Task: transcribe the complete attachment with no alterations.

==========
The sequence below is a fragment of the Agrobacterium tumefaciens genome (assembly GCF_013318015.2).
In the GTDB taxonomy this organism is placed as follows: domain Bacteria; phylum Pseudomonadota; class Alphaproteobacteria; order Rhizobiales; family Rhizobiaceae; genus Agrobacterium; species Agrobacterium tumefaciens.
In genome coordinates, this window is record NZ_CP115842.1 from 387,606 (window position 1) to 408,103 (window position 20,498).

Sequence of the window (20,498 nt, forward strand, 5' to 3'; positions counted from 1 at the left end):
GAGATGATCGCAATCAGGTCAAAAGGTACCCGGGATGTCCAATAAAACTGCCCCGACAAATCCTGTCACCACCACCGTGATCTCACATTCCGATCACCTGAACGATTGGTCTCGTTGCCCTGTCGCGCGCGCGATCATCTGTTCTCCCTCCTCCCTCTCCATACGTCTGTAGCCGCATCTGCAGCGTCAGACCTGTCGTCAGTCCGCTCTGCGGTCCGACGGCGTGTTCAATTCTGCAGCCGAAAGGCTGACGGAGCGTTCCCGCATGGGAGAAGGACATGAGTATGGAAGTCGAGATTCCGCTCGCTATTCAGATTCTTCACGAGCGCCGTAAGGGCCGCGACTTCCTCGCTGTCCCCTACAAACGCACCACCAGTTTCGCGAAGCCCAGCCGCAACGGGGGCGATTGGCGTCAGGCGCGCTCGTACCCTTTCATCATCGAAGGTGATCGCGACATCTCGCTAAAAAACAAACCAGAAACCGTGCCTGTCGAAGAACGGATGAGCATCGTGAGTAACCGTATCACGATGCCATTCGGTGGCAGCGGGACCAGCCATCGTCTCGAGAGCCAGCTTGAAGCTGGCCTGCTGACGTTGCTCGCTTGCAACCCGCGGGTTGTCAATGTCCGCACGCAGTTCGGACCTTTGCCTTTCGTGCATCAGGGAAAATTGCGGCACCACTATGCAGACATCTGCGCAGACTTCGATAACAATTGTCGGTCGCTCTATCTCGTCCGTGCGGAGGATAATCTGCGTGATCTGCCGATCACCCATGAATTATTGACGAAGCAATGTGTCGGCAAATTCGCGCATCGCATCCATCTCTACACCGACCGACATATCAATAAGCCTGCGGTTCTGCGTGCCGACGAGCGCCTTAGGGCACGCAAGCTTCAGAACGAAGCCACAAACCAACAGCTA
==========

The sequence below is a fragment of the Agrobacterium tumefaciens genome (assembly GCF_013318015.2).
In the GTDB taxonomy this organism is placed as follows: domain Bacteria; phylum Pseudomonadota; class Alphaproteobacteria; order Rhizobiales; family Rhizobiaceae; genus Agrobacterium; species Agrobacterium tumefaciens.
In genome coordinates, this window is record NZ_CP115842.1 from 387,606 (window position 1) to 408,103 (window position 20,498).

Sequence of the window (20,498 nt, forward strand, 5' to 3'; positions counted from 1 at the left end):
GAGATGATCGCAATCAGGTCAAAAGGTACCCGGGATGTCCAATAAAACTGCCCCGACAAATCCTGTCACCACCACCGTGATCTCACATTCCGATCACCTGAACGATTGGTCTCGTTGCCCTGTCGCGCGCGCGATCATCTGTTCTCCCTCCTCCCTCTCCATACGTCTGTAGCCGCATCTGCAGCGTCAGACCTGTCGTCAGTCCGCTCTGCGGTCCGACGGCGTGTTCAATTCTGCAGCCGAAAGGCTGACGGAGCGTTCCCGCATGGGAGAAGGACATGAGTATGGAAGTCGAGATTCCGCTCGCTATTCAGATTCTTCACGAGCGCCGTAAGGGCCGCGACTTCCTCGCTGTCCCCTACAAACGCACCACCAGTTTCGCGAAGCCCAGCCGCAACGGGGGCGATTGGCGTCAGGCGCGCTCGTACCCTTTCATCATCGAAGGTGATCGCGACATCTCGCTAAAAAACAAACCAGAAACCGTGCCTGTCGAAGAACGGATGAGCATCGTGAGTAACCGTATCACGATGCCATTCGGTGGCAGCGGGACCAGCCATCGTCTCGAGAGCCAGCTTGAAGCTGGCCTGCTGACGTTGCTCGCTTGCAACCCGCGGGTTGTCAATGTCCGCACGCAGTTCGGACCTTTGCCTTTCGTGCATCAGGGAAAATTGCGGCACCACTATGCAGACATCTGCGCAGACTTCGATAACAATTGTCGGTCGCTCTATCTCGTCCGTGCGGAGGATAATCTGCGTGATCTGCCGATCACCCATGAATTATTGACGAAGCAATGTGTCGGCAAATTCGCGCATCGCATCCATCTCTACACCGACCGACATATCAATAAGCCTGCGGTTCTGCGTGCCGACGAGCGCCTTAGGGCACGCAAGCTTCAGAACGAAGCCACAAACCAACAGCTA